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Homework Help: Odd power of sine Integral

  1. May 6, 2007 #1
    1. The problem statement, all variables and given/known data

    Integral((sin(x))^2((cos(x))^2) dx


    2. Relevant equations



    3. The attempt at a solution

    Seperate Cos (x)^3

    sin(x)^2 (cos(x))(cos(x))^3

    Then:apply identities

    sin(x)^2(cos(x))(1-sin(x)^2)


    And now im lost!!!!:eek:



    Thanks Alot!!!
     
  2. jcsd
  3. May 6, 2007 #2
    Is that supposed to be (cosx)^4 or something (unless you divide by cos as well, you cannot have a cos^3 out of cos^2)?

    The way I would do this is to use the identity that sin^2 x is 1 - cos^2 x, and then you can integrate cos^n x with a reduction formula or double angle identities.

    Or you could start off with double angle identities and see where it leads you.
     
  4. May 6, 2007 #3
    Yea Sorry I screwed that up the original integral is
    Integral((sin(x))^2((cos(x))^3) dx


    Then
    Seperate Cos (x)^3

    sin(x)^2 (cos(x))(cos(x))^2

    Then:apply identities

    sin(x)^2(cos(x))(1-sin(x)^2)

    So now If I change the sin(x)^2 to 1-cos(x)^2 I wont have dx just as if I change it back????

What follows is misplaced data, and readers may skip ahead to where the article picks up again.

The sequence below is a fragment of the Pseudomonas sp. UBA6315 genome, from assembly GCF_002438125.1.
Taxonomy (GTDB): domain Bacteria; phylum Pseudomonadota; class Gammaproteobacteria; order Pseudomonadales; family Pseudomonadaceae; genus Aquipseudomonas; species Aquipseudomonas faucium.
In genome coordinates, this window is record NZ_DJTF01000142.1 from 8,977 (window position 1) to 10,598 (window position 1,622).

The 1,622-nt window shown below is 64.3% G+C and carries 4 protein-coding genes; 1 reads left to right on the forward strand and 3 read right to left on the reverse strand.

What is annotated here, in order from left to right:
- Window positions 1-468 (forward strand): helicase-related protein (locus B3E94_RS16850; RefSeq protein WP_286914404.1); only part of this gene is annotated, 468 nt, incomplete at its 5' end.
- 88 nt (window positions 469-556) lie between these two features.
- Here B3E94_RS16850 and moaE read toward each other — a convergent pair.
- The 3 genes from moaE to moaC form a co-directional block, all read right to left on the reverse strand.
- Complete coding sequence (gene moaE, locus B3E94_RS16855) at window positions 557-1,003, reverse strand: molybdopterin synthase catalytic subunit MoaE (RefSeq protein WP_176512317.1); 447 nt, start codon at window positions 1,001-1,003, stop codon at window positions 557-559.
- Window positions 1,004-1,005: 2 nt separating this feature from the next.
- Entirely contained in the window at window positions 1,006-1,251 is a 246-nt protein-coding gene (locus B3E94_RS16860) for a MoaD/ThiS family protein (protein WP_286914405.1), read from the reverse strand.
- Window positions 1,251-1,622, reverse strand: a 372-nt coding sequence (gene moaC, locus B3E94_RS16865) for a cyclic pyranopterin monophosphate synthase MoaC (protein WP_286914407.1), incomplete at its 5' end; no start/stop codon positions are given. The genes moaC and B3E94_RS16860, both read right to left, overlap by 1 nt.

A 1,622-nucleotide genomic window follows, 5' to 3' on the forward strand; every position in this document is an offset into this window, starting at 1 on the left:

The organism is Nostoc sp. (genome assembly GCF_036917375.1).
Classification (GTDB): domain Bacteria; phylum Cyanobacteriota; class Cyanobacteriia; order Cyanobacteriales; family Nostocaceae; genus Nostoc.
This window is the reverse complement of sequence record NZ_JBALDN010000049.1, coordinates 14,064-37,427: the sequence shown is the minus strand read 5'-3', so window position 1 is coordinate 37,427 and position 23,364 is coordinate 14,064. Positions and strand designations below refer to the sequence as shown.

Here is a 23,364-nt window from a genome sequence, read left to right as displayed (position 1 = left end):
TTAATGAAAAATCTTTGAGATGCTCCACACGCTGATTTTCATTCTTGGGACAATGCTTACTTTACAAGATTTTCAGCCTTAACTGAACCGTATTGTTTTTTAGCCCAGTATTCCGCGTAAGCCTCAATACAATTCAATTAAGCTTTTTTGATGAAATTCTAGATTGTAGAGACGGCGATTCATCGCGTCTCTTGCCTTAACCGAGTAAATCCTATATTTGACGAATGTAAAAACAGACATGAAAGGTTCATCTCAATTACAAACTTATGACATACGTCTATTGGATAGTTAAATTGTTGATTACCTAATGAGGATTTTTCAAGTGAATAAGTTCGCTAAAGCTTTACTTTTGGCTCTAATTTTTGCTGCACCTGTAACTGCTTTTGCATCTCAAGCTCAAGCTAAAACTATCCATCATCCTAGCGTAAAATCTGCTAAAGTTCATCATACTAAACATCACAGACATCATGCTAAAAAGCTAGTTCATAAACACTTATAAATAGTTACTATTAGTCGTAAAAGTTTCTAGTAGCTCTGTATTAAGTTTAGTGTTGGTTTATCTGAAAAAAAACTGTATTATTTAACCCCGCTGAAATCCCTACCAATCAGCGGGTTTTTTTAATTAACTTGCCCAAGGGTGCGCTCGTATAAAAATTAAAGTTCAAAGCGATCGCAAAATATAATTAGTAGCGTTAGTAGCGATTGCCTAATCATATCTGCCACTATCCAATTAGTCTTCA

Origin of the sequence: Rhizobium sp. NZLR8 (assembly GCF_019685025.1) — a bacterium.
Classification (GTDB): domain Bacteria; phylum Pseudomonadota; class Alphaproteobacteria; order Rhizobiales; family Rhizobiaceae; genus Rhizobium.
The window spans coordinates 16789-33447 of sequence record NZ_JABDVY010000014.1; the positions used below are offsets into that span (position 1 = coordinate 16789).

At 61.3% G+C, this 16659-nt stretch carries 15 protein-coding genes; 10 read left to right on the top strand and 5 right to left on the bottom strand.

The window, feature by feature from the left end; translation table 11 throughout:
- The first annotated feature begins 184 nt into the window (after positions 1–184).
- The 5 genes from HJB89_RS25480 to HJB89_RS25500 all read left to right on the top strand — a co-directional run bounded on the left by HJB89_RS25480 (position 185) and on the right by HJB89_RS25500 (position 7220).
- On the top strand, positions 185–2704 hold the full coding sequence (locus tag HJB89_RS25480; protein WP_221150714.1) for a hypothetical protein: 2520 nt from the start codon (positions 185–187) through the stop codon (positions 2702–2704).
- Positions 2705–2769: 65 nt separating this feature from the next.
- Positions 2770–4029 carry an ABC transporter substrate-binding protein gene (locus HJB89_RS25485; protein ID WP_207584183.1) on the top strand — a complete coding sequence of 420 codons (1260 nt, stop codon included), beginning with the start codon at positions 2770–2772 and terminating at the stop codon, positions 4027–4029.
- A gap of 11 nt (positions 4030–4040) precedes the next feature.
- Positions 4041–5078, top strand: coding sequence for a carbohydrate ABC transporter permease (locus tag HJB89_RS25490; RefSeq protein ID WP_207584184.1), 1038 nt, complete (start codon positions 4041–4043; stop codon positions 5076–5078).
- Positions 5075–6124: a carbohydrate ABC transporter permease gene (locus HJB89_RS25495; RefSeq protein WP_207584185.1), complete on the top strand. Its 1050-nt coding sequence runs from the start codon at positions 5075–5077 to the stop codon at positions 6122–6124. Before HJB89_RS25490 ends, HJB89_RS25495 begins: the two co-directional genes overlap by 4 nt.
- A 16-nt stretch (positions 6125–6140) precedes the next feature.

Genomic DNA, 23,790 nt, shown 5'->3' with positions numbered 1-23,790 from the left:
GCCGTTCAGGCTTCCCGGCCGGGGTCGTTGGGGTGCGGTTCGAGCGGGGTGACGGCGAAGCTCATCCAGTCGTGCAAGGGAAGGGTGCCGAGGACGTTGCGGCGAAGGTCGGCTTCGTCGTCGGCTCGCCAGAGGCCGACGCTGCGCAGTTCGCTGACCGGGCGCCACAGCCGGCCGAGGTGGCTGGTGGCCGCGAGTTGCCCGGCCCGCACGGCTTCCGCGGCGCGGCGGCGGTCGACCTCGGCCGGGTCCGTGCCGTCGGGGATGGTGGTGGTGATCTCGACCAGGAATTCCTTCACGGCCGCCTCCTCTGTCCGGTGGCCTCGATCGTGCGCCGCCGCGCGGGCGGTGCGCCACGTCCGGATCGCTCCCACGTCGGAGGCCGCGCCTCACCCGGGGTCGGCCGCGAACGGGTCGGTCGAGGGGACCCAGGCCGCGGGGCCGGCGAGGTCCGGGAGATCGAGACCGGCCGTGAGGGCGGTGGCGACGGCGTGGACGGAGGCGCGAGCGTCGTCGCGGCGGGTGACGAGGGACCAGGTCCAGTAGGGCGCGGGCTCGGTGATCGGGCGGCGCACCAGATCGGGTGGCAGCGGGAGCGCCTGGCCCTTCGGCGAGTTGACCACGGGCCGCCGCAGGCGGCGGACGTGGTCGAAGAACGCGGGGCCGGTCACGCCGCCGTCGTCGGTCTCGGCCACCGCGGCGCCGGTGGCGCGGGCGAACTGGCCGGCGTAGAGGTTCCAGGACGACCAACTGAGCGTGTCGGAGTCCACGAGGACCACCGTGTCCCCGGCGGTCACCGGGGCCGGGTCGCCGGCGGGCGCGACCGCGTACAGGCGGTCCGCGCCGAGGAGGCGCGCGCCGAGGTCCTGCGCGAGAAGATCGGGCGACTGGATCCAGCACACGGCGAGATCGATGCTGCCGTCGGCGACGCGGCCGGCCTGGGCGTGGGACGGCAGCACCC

5. May 6, 2007 #4
    (sinx)^2 = 1-(cosx)^2
    so...

    Int((sin(x))^2((cos(x))^3) dx
    =Int[(cosx)^3(1-(cosx)^2)]dx
    =Int[(cosx)^3 - (cosx)^5]dx
    = -(cosx)^4/4sinx + (cosx)^6/6sinx

    Right?
     
    Last edited: May 6, 2007
  6. May 6, 2007 #5

    Office_Shredder

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    I would stick with changing cosine to sin. Then you get
    [tex]\int sin^2(x)cos(x)dx -\int sin^4(x)cos(x)dx[/tex]

    A discerning eye will note a great substitution there
     
  7. May 6, 2007 #6
    Perhaps you should try using

    [itex]\sin (2x) = 2 \sin (x) \cos (x)[/itex]

    edit: sorry, didn't see the new problem
     
  8. May 7, 2007 #7
    Ok heres my shot at this one at 6:40 AM :bugeye:

    so it becomes

    [tex]\int sin^2(x)cos(x)dx -\int sin^4(x)cos(x)dx[/tex]

    by using 1-sin(x)^2

    So I make u sin(x)
    du cos(x)

    Therefore I get (sin(x)^3)/3-(sin(x)^5)/5

    That sound about right?

    Thanks,
    Andy
     
  9. May 7, 2007 #8

    Office_Shredder

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    Looks good to me
     
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